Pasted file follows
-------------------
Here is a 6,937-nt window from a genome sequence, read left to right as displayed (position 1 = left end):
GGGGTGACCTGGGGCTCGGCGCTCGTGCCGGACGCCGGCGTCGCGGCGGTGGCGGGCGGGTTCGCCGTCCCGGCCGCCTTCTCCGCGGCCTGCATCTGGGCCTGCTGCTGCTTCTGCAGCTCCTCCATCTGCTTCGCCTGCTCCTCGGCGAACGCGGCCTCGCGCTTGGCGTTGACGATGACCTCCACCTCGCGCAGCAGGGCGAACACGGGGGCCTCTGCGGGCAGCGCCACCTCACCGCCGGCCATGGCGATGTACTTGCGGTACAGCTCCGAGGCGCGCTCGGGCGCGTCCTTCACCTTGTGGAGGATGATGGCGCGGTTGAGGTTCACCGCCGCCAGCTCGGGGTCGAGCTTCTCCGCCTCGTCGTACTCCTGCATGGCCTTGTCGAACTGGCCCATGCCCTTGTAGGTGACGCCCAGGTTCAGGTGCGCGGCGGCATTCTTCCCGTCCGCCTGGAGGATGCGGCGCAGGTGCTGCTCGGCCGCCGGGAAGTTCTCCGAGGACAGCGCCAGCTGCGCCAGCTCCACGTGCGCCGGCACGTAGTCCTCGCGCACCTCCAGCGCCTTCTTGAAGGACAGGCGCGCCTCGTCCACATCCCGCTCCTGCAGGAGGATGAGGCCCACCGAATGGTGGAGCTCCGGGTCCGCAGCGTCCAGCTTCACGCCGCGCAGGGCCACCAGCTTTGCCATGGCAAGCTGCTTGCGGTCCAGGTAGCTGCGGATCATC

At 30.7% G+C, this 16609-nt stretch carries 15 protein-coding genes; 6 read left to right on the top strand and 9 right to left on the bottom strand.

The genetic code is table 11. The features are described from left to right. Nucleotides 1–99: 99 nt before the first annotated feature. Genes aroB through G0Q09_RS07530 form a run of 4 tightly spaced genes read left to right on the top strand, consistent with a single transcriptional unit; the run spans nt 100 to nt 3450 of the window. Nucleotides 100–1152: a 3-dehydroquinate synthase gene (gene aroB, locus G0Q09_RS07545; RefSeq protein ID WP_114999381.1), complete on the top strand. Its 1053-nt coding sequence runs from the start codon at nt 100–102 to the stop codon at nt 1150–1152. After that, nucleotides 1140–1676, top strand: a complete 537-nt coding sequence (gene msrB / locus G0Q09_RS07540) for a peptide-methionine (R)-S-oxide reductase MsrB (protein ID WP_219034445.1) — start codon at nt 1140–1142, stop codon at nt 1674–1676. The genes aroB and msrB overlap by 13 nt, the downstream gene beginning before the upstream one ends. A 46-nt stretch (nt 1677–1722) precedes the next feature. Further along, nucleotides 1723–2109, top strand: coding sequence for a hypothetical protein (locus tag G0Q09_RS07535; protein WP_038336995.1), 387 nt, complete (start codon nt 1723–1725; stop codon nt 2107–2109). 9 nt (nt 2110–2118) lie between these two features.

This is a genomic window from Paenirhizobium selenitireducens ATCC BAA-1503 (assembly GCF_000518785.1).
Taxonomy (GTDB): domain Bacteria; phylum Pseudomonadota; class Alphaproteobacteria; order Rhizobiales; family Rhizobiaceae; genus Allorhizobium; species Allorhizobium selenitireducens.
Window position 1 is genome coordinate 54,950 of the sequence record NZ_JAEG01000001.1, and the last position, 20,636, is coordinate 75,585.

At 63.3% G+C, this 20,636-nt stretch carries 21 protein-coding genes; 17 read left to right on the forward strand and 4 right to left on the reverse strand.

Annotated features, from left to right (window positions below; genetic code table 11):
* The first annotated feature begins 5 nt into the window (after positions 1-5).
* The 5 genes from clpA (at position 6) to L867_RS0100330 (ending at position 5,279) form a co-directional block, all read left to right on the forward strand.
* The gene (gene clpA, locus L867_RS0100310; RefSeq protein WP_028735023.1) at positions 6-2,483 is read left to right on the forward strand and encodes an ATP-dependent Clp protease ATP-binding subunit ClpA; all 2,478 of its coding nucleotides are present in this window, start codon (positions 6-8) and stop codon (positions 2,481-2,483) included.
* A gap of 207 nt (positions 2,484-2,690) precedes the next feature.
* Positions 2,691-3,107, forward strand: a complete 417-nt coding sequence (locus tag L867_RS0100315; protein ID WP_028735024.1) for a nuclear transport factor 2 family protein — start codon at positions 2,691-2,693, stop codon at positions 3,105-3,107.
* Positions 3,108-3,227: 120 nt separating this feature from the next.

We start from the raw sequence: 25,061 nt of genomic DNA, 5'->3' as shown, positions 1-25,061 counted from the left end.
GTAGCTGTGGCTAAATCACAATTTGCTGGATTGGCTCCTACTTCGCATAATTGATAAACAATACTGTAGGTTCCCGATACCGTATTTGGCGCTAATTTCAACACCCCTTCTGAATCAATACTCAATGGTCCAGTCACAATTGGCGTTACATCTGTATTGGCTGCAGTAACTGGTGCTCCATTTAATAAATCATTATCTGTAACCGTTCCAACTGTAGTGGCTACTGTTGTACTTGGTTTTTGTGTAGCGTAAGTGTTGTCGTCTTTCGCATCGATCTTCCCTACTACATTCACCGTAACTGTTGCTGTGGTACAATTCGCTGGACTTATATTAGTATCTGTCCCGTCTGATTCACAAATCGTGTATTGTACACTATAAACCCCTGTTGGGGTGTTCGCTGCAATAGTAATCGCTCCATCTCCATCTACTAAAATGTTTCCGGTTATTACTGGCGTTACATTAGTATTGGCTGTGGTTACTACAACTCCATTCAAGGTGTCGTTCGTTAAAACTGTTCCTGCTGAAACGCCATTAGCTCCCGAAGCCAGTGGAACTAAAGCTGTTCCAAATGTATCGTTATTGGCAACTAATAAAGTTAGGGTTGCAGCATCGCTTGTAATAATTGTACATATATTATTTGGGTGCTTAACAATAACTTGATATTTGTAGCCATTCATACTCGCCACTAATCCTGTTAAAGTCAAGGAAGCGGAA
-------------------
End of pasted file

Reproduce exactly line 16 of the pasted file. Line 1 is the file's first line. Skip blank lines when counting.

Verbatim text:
We start from the raw sequence: 25,061 nt of genomic DNA, 5'->3' as shown, positions 1-25,061 counted from the left end.